Favs attempts to pull all of your favorites, likes, shares and bookmarks from the cracks and crevices of social networking and bookmarking sites into one unified app. It wants to do more than simply aggregate favorite items, it wants to bring favorite people along for the ride as well.

Does Favs live up to its promises? Is this the end-all app for favorites or another Swiss-Army failure? (more…)

I use my iPhone to browse the Internet quite a lot, actually. I’ll visit at least four or five webpages per day on average. It’s a great device to use too, because everything works smoothly and there are many websites optimized for mobile devices. But what about an enhanced experience — something that you’re used to on your desktop computer? What about Chrome for iPhone?

Luckily for those of you who use the browser, Google released an iOS version of their famous multi-platform browser on Thursday. It brings everything you loved about the Android version (if you used it) and a few of the great features included in the desktop app to your iPhone. Chrome on the iPhone has the potential to be a great browser, but let’s take a deeper look. (more…)

I’m big fan of Google. I use almost all their web apps and the ones I don’t use probably are geographically locked — but that’s on the web. On the mobile, it’s a totally different story altogether. From Google Reader to Calendar and Docs, all my favorite apps on the web don’t have a native iOS app.

But they’ve all been present in the Android Market for a long time now. Then there are native iOS version of apps like Gmail that blows. The Google Search app for iOS has been around forever. While not as horrible as the Gmail app, it wasn’t mind blowing either — up until now. Follow me after the fold to learn how the new version of Google Search has made me a believer. (more…)

Google Search is one of the entries on the growing list of Google services that I no longer use. Search results are muddled with advertisements, and it’s clear that producing accurate outcomes is no longer a core goal of the company. I switched to DuckDuckGo for these reasons, and so far I’ve never looked back. For the most part, DuckDuckGo’s search results are comparable to Google’s, and it even offers encrypted Google searches for things such as images.

Even though it delivers excellent results, it’s certainly not going to win any beauty contests, and the iOS application is prohibitively homely. Bang On is a dedicated DuckDuckGo search app that takes all of the great things about the service and wraps them in a beautiful package.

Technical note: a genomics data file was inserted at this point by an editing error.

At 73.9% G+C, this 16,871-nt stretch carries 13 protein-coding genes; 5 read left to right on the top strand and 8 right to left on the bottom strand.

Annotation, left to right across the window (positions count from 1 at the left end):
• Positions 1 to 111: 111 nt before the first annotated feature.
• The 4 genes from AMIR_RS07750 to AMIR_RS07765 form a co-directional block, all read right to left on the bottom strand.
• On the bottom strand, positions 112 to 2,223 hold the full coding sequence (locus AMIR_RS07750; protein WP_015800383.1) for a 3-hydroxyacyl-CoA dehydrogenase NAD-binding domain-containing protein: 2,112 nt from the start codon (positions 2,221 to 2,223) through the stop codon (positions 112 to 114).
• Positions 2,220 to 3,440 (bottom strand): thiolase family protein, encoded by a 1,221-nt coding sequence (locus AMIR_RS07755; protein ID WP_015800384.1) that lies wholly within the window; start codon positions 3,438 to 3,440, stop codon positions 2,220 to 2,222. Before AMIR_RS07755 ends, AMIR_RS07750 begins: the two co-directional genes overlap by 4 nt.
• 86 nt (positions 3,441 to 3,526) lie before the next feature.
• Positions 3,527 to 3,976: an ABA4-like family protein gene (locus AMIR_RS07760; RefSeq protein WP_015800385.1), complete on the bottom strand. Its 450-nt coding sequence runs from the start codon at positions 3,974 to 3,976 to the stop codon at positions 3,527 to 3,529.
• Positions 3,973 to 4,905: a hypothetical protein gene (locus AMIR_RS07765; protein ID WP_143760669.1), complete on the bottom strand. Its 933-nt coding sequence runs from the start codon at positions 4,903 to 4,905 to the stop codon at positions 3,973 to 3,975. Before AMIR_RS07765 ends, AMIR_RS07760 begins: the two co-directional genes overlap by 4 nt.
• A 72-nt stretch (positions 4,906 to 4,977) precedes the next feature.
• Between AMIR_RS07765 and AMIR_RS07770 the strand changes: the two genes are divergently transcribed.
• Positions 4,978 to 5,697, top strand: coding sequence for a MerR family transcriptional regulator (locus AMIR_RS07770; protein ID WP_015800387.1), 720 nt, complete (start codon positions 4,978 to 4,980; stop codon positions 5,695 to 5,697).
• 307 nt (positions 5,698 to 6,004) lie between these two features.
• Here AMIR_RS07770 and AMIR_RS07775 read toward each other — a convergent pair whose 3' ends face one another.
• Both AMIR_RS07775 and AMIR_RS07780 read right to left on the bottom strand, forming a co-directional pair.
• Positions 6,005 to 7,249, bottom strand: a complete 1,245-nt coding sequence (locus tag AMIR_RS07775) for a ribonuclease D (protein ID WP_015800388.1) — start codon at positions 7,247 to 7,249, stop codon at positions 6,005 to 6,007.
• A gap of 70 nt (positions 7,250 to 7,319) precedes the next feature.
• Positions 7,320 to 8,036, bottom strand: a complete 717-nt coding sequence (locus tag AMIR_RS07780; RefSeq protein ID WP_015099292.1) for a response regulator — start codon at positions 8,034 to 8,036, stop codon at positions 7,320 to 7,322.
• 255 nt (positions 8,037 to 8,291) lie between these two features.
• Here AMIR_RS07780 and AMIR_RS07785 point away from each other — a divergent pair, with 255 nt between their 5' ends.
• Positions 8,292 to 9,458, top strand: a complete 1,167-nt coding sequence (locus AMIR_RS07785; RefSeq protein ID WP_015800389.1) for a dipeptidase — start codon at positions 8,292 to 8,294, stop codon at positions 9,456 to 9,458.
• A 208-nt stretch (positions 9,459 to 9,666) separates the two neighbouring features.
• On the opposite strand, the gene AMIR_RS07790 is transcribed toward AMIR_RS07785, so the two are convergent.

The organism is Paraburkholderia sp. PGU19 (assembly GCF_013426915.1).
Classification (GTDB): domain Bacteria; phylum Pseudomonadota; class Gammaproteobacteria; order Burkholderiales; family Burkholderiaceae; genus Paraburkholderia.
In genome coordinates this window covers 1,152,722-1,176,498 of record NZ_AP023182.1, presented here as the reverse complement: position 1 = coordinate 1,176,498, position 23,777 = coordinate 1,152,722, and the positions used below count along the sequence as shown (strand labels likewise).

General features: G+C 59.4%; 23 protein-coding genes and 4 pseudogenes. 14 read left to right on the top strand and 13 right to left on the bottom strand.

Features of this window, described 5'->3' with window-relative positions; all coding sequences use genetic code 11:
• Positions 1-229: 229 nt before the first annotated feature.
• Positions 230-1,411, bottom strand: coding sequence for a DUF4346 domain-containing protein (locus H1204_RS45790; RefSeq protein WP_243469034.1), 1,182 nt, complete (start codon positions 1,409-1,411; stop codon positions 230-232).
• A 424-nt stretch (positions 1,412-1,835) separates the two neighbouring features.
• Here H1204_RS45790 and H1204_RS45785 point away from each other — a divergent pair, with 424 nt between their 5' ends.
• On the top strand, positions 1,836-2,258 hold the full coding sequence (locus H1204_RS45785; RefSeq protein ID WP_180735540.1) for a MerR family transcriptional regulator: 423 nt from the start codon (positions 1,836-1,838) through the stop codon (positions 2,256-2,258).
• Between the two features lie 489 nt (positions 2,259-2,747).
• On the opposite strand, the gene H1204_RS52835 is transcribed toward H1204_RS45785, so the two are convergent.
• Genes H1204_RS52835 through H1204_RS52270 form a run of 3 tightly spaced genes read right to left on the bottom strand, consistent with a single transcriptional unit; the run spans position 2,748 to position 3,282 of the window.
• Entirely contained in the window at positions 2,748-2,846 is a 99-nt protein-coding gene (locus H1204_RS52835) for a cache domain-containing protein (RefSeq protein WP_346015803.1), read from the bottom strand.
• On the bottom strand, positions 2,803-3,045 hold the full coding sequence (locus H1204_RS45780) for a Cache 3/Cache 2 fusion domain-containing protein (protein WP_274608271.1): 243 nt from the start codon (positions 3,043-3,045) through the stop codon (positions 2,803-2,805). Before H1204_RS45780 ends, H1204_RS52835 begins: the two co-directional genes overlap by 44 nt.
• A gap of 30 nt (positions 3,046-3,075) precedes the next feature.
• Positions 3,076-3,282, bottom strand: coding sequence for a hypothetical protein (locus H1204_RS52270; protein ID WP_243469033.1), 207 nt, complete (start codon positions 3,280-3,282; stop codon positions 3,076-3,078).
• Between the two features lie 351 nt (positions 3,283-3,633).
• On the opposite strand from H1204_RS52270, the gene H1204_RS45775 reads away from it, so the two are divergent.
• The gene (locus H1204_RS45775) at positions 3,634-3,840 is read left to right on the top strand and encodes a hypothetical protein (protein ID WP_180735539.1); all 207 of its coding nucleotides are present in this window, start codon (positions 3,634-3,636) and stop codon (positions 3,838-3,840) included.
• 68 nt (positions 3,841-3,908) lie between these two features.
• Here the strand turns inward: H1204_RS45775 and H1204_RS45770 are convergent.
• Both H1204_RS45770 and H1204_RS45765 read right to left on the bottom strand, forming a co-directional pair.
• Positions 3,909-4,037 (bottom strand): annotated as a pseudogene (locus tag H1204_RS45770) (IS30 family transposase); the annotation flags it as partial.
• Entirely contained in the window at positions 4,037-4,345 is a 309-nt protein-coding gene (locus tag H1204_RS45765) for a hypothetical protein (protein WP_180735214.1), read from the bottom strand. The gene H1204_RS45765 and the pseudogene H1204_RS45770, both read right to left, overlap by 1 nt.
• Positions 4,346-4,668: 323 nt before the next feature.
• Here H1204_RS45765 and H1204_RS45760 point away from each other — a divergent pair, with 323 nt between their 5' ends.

Is this facelift enough for Bang On to earn a coveted place on the iOS dock? Read on to find out. (more…)

User generated content defined the whole Web 2.0 era. From written word to videotaped recordings, common folks took control of everything and shared it publicly for free. Sharing videos and pictures has exploded exponentially, aided by easy to use mobile apps and social networks. Twitpic is one such web app and it is synonymous with image sharing on Twitter. Millions of folks use it to share their photos everyday.

Consider it the defacto Twitter web app for uploading images and videos along with tweets. Curiously, such a successful, social multimedia sharing platform didn’t bother to come up with a mobile app. Up until now. Recently, this free image sharing network launched its iOS app and after the break, let’s take it for a spin. (more…)

Recent changes to Google’s privacy policy have spurred many thoughts of abandoning ship in search of Google alternatives. While leaving Google altogether is probably an overreaction, it’s worth taking inventory of just how much or your data travels through the Google pipeline. Yes, Google services have no monetary cost, but there is a privacy cost involved. Soapbox aside, it’s also every geek’s job to tinker.

Google search alternatives such as DuckDuckGo are growing in popularity, but users of services such as Google Reader have few other choices. Shaun Inman’s Fever is a self-hosted feed reader that offers several improvements over Google Reader, but unfortunately, Fever’s mobile experience is limited to web clips. Sunstroke is the first native iPhone application built for Fever, and today we’ll see if this app can maintain Fever’s personality while offering all of the features that make it a superior alternative to Google Reader. (more…)